Seventh season of Connected: Seventh candle.

Eight candles of hope – Candle #6 – Gett, the trial of Viviane Amsalem

December 23, 2014 by

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My wife and I went to see the film “Gett” the other week.

It is a wonderfully acted, expertly scripted, infuriating film about a woman whose husband will not grant her a divorce. Since Israel’s divorce courts are orthodox religious courts, the law is constricted by the idiosyncrasies of orthodox divorce law.

The entire film takes place in the cramped rooms of the rabbinic courts of Haifa, and features some of this generation’s greatest mizrachi Israeli actors. The jokes are abundant, as are the frustrations.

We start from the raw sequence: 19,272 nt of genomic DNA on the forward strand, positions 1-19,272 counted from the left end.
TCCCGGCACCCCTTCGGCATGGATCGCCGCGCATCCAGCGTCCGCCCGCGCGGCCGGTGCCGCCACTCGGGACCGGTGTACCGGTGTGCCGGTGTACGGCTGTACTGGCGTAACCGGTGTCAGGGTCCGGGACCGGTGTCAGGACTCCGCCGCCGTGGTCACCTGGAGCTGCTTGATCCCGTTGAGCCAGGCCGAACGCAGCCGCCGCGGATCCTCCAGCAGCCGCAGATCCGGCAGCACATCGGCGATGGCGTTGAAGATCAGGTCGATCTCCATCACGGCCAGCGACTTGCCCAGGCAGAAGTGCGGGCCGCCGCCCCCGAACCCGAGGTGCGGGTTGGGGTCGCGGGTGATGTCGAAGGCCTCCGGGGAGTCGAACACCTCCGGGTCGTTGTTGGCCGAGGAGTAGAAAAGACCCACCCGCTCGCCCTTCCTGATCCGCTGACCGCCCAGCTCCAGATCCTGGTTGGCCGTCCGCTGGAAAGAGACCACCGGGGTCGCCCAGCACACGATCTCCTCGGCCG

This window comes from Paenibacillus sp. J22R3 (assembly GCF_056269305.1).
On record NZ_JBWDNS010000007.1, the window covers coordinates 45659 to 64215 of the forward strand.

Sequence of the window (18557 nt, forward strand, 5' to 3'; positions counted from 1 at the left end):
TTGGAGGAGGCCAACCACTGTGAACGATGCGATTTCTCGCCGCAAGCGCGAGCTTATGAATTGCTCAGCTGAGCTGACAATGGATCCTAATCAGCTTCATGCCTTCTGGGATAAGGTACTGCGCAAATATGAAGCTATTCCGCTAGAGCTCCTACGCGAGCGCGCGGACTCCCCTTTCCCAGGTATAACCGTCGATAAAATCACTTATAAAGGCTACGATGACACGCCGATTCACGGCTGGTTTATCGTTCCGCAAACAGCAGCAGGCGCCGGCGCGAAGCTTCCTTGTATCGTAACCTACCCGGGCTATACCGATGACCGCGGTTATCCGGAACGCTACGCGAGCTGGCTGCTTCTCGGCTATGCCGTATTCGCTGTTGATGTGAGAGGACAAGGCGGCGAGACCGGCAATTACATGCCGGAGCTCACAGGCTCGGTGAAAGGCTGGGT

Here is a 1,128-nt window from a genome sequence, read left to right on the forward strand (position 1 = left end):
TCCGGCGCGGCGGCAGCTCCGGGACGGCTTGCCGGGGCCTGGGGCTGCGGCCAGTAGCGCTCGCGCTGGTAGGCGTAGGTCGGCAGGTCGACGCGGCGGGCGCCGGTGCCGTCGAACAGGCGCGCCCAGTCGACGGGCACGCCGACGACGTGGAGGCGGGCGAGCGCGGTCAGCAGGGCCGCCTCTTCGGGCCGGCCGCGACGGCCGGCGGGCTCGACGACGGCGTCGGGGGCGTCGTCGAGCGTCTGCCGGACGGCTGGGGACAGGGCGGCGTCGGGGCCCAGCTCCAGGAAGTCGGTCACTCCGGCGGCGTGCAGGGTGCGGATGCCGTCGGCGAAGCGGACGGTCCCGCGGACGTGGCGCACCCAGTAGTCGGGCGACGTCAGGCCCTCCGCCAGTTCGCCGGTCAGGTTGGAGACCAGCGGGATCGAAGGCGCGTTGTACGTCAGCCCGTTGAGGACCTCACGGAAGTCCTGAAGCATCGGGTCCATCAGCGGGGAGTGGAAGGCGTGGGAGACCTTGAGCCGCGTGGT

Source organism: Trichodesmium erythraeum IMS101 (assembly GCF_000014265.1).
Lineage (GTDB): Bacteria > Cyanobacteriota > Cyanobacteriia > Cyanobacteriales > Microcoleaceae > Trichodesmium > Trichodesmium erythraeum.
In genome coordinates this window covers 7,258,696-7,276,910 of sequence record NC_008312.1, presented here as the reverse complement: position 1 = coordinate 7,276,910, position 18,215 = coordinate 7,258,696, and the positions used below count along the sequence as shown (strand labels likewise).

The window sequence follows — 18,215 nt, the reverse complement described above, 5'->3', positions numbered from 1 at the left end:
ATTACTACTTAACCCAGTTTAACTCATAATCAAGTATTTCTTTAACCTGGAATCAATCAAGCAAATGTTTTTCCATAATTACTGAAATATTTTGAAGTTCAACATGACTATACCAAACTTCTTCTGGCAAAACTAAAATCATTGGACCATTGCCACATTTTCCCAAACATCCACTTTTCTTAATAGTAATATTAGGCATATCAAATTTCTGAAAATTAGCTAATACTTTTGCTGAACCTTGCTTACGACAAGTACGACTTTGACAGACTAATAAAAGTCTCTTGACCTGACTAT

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We saw the film in a cinema right near Haifa. It was a packed house. As the movie progressed, after Viviane’s request for a divorce had once again been postponed, the sound of people moving uncomfortably in their seats changed. The tutting and oofing started up. Towards the end we were all actually shouting at the screen, united in our exasperation at an untenable situation. The villain had won. And the villain was the legal system itself.

As I walked out of the Cineplex, I was full of energy. “There is no way,” I thought to myself, “there is no way that this film will not change this country’s attitude to divorce and agunot. It is too powerful. Too persuasive.” Indeed it turns out that February’s annual convention of Beth Din rabbis is going to screen the film for all the dayanim to watch.

I light my 6th candle in honor of powerful art that insists on change for the good.